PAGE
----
Thirty-one victories in three years have generated considerable progress in College Park.
Maryland has sharp new uniforms, an expanded Gossett Team House, a motivational Under Armour commercial and a school-record 30,000-plus season ticket holders. The Terps' coach, Ralph Friedgen, can no longer leave his home without being recognized.
But just as Maryland has firmly established itself on the national radar -- being one of five teams to win at least 10 games each of the past three seasons -- Friedgen says he faces as many questions to open any season since his first at his alma mater. The challenge is two-fold: navigate a bolstered ACC and do it with a considerably younger team.
"Any time you've had a 10-win season, you've had a great season," said Friedgen, who opens his fourth season today with training camp. "I don't care what league you're in. I think I've had six or seven of them in my career. I've been coaching for 35 years. To think that we're going to do this every year, I think it gets even tougher now in the conference. That doesn't mean I'm not shooting for that. Realistically, you've got to look at it and say, 'Is that possible?' "
Many contend it isn't possible in a conference that has added Virginia Tech and Miami and has belonged to Florida State 11 of the past 12 years. The media picked Maryland to finish fifth in the 11-team ACC, behind Virginia, which, like Maryland, also must replace a quarterback, and Clemson, which has not beaten the Terps in Friedgen's three seasons.
Thirteen starters are gone from the Maryland team that won 10 of its last 11 games in 2003 and dominated West Virginia in the Gator Bowl. Friedgen likes the physicality of the 2004 Terps and says they might be his most athletic Maryland squad, but he wouldn't mind if they were a year older.
Spring practice did not solidify the Terps' quarterback situation. Sophomore Joel Statham performed well but regressed in the spring game. August practice will be intriguing if freshman Jordan Steffy poses a threat to Statham as the team's starter.
"We still have a good chance to be at the top of the conference," senior left guard C.J. Brooks said. "Even though we have a young team and we have a young quarterback, that happens to every team almost every year."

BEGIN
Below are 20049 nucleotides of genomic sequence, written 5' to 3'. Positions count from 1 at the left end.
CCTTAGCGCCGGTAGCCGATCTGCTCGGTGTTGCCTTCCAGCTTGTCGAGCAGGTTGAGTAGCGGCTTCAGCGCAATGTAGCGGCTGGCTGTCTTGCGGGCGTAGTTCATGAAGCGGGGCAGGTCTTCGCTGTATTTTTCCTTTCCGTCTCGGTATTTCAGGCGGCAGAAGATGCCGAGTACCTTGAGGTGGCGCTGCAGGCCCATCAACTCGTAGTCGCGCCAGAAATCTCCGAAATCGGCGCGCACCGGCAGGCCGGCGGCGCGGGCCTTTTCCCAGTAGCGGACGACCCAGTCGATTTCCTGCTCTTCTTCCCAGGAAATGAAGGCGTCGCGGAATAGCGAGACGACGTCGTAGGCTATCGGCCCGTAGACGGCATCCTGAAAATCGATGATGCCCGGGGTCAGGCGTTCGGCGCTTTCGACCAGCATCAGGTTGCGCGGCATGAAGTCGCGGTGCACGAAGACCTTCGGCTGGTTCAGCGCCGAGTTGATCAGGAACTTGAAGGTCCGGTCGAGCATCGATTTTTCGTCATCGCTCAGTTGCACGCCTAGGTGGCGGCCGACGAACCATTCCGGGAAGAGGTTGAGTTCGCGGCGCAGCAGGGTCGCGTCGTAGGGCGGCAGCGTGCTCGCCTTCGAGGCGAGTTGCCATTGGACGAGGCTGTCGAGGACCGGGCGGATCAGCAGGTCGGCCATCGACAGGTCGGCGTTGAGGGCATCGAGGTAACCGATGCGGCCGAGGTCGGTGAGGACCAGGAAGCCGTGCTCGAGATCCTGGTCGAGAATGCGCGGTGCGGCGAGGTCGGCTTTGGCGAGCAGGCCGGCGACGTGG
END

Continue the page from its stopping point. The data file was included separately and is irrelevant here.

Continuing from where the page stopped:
Because of Maryland's youth, practices will focus more than usual on the basics. The coaching staff will emphasize reducing penalties and turnovers in hope of peaking for the latter portion of the schedule, which includes road games against Clemson, Virginia and Virginia Tech and a home date with ACC favorite Florida State.
Senior cornerback Domonique Foxworth, one of the team's leaders, believes youth can be as much a blessing as a curse.
"Last year, we had some kids who had accomplished some things," Foxworth said. "When you do that, complacency sets in. We have guys [this year] who are hungry."
Concerns other than quarterback include the secondary, which will feature three new starters; defensive tackle, where two sophomores will try to compensate for the loss of NFL draftee Randy Starks; and the right side of the offensive line.
Coaches and players say depth separates the elite, namely Miami and Florida State, from other ACC members. And Foxworth knows three seasons of at least 10 wins do not put the Terps in their class yet. "We have to keep winning," he said.
Despite the Terps' youth, that remains the expectation.
"In my mind, we should be as good as Miami and Florida State," Friedgen said. "That's what I'm working to build."